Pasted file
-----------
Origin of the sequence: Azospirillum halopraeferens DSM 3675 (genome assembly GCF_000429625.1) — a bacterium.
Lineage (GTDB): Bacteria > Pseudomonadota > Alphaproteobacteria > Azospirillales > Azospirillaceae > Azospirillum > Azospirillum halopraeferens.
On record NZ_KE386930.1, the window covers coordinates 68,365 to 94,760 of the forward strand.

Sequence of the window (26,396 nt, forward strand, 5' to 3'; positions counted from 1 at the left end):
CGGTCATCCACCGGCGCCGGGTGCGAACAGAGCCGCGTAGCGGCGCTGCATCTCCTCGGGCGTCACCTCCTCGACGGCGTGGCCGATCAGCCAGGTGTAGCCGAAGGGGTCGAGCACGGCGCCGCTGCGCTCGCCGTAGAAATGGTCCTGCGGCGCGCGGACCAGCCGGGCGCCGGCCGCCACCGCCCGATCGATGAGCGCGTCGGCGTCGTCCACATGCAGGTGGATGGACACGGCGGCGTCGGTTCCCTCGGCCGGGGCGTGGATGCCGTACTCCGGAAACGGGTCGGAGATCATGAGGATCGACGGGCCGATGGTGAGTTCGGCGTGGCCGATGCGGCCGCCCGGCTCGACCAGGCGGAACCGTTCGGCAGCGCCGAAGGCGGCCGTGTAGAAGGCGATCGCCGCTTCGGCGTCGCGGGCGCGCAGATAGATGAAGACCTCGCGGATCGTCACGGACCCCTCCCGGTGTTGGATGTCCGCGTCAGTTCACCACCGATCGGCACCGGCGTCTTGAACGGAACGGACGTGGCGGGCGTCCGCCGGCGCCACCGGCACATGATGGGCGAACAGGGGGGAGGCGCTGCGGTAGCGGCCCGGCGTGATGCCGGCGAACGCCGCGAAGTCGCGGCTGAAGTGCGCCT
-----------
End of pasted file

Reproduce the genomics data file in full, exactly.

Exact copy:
Origin of the sequence: Azospirillum halopraeferens DSM 3675 (genome assembly GCF_000429625.1) — a bacterium.
Lineage (GTDB): Bacteria > Pseudomonadota > Alphaproteobacteria > Azospirillales > Azospirillaceae > Azospirillum > Azospirillum halopraeferens.
On record NZ_KE386930.1, the window covers coordinates 68,365 to 94,760 of the forward strand.

Sequence of the window (26,396 nt, forward strand, 5' to 3'; positions counted from 1 at the left end):
CGGTCATCCACCGGCGCCGGGTGCGAACAGAGCCGCGTAGCGGCGCTGCATCTCCTCGGGCGTCACCTCCTCGACGGCGTGGCCGATCAGCCAGGTGTAGCCGAAGGGGTCGAGCACGGCGCCGCTGCGCTCGCCGTAGAAATGGTCCTGCGGCGCGCGGACCAGCCGGGCGCCGGCCGCCACCGCCCGATCGATGAGCGCGTCGGCGTCGTCCACATGCAGGTGGATGGACACGGCGGCGTCGGTTCCCTCGGCCGGGGCGTGGATGCCGTACTCCGGAAACGGGTCGGAGATCATGAGGATCGACGGGCCGATGGTGAGTTCGGCGTGGCCGATGCGGCCGCCCGGCTCGACCAGGCGGAACCGTTCGGCAGCGCCGAAGGCGGCCGTGTAGAAGGCGATCGCCGCTTCGGCGTCGCGGGCGCGCAGATAGATGAAGACCTCGCGGATCGTCACGGACCCCTCCCGGTGTTGGATGTCCGCGTCAGTTCACCACCGATCGGCACCGGCGTCTTGAACGGAACGGACGTGGCGGGCGTCCGCCGGCGCCACCGGCACATGATGGGCGAACAGGGGGGAGGCGCTGCGGTAGCGGCCCGGCGTGATGCCGGCGAACGCCGCGAAGTCGCGGCTGAAGTGCGCCT